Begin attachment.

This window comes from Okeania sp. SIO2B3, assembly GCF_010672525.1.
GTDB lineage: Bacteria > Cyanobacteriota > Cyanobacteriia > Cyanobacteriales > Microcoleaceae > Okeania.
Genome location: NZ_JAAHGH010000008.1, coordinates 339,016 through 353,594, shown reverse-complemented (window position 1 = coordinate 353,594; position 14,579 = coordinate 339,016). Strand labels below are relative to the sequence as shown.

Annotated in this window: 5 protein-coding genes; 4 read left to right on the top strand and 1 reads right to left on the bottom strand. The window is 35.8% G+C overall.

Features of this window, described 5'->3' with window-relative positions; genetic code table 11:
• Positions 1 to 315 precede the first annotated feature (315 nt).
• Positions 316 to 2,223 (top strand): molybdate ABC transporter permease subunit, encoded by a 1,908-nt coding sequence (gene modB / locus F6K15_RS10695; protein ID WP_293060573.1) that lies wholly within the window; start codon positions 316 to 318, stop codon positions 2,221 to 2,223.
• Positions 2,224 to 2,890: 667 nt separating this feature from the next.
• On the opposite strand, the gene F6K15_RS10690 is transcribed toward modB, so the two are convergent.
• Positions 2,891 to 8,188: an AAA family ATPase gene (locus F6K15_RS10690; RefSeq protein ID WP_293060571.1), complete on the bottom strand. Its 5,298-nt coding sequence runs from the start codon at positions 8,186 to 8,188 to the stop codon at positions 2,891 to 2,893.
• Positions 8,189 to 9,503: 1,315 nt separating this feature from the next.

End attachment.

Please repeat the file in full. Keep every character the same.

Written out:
This window comes from Okeania sp. SIO2B3, assembly GCF_010672525.1.
GTDB lineage: Bacteria > Cyanobacteriota > Cyanobacteriia > Cyanobacteriales > Microcoleaceae > Okeania.
Genome location: NZ_JAAHGH010000008.1, coordinates 339,016 through 353,594, shown reverse-complemented (window position 1 = coordinate 353,594; position 14,579 = coordinate 339,016). Strand labels below are relative to the sequence as shown.

Annotated in this window: 5 protein-coding genes; 4 read left to right on the top strand and 1 reads right to left on the bottom strand. The window is 35.8% G+C overall.

Features of this window, described 5'->3' with window-relative positions; genetic code table 11:
• Positions 1 to 315 precede the first annotated feature (315 nt).
• Positions 316 to 2,223 (top strand): molybdate ABC transporter permease subunit, encoded by a 1,908-nt coding sequence (gene modB / locus F6K15_RS10695; protein ID WP_293060573.1) that lies wholly within the window; start codon positions 316 to 318, stop codon positions 2,221 to 2,223.
• Positions 2,224 to 2,890: 667 nt separating this feature from the next.
• On the opposite strand, the gene F6K15_RS10690 is transcribed toward modB, so the two are convergent.
• Positions 2,891 to 8,188: an AAA family ATPase gene (locus F6K15_RS10690; RefSeq protein ID WP_293060571.1), complete on the bottom strand. Its 5,298-nt coding sequence runs from the start codon at positions 8,186 to 8,188 to the stop codon at positions 2,891 to 2,893.
• Positions 8,189 to 9,503: 1,315 nt separating this feature from the next.